I mentioned to gay marriage to my mother, a retired pastor, this week. Her response to me was to mention that a different denomination approved of it. Her answer to my disappointment in the Church I grew up in, was to change denominations.

The idea of multiple loves, and marriages, is nothing new. Around the world today, various cultures approve or disapprove of it for various, mostly religious-based reasons. People interpret their holy texts in the way they see fit, and base their values around it. And that’s fine, the trouble comes when they try to make others live by their chosen values. This is a nation based on freedom. Freedom of religion. Freedom of expression. But we make laws about who can love who, who can marry who and how many. Why is that even part of the legal system?

Health benefits, death benefits, power of attorney. You can have a wife and three kids on your family insurance, why not two wives, if you pay for it the same? Child custody is just as complicated with marriage, divorce and remarriage and divorce as it would be in multiple parent households. We were founded by people fleeing religious persecution, only, centuries later, to be basing our laws on Judeo-Christian religious values.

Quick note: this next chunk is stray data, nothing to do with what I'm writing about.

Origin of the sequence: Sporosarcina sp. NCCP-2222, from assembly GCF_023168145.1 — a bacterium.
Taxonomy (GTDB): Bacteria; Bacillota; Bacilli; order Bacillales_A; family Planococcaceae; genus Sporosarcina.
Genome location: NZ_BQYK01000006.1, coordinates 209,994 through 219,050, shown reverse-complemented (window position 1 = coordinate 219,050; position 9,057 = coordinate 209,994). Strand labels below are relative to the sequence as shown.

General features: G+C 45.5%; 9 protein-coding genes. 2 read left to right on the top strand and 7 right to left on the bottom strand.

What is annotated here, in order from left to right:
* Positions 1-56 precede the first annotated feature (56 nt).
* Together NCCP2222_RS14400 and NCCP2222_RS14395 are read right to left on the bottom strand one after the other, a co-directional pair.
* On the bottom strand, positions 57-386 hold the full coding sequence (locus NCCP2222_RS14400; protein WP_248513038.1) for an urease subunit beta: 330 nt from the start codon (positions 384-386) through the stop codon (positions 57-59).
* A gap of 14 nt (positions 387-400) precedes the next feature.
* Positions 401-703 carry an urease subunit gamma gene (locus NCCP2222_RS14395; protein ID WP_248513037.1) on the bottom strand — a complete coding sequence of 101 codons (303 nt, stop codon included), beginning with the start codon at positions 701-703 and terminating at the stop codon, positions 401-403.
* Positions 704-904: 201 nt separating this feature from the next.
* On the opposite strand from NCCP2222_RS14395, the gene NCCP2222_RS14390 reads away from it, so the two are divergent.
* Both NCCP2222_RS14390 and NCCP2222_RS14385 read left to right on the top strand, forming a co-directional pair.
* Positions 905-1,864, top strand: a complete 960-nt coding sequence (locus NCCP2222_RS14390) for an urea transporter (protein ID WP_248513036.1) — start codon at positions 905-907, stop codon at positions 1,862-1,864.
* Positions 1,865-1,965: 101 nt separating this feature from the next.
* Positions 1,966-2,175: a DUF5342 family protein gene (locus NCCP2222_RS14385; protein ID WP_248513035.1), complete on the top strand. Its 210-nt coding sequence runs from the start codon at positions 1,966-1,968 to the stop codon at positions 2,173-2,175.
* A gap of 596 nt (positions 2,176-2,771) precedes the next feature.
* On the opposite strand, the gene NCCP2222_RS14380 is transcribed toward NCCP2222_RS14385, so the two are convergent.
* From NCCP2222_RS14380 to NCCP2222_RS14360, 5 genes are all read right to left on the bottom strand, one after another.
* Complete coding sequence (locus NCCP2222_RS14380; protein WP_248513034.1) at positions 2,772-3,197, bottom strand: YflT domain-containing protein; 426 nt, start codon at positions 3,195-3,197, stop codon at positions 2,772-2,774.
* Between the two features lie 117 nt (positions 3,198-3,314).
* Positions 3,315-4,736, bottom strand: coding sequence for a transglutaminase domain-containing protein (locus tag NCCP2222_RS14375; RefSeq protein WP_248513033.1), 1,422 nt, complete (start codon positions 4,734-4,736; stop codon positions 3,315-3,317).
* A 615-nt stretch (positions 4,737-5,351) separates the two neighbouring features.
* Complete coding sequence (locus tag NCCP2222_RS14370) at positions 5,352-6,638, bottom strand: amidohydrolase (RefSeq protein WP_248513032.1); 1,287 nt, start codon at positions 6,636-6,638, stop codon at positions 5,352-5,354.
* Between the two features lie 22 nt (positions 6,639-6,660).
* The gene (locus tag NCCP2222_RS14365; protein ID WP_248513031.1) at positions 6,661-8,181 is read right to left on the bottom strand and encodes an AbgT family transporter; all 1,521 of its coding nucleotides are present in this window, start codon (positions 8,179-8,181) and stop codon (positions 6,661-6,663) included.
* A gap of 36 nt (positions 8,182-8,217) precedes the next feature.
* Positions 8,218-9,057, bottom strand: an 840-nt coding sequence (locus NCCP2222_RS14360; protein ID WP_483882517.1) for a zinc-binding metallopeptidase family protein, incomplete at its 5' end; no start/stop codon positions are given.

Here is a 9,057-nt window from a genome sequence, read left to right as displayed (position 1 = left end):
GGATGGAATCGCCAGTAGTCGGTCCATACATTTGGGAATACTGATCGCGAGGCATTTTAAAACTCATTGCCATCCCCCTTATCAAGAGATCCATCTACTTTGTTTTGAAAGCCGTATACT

I went to church this past weekend and the lesson was the parable of the Good Samaritan. The lesson was to love, not just those that believed as you did, but to love everyone. The world gets more crowded every year, we have got to stop pretending that we are right and everyone else is wrong. There will never be peace while there is fear, hatred, and intolerance. Fear breeds violence, and violence brings change to a screaming halt.



March 7th, 2013

Personal identity. Gender identity. Sexual identity. Secret identity.

I think of identity as internal, as opposed to the exterior-ness of labels. Identity is who I am. It is how I feel. It is my proclivities, my interests, my views and my way of being. It is the unique combination that makes up me.

But then, someone asks me, who are you?

And I try to put it into words. These shapeless, unspoken thoughts of me. I use labels that other people have created, that other people have defined. And they are the closest I can come to create communication, but they are not the truth. Because I am so much more than words. I am so much more than someone else’s definitions. So, new words are created, but they, inevitably fall short, too. I try whole lists of words, sometimes seemingly contradictory, just to get the point across that I am more than.

More than a single concept. More than a strict definition. More than a simple category.

I am so much more than my job, my hobbies, my submission, my service, my masochism, my body, my sarcasm.

Who am I? You’ll never know. Because you are not inside me, and no matter how much time you spend with me, you will always filter me through who you are.

But sometimes I want so badly to be understood, to be accepted, to be loved. That I try to fit in. Fit into the molds society has created. Fit into the roles that someone else has defined. Fit into boxes that people understand.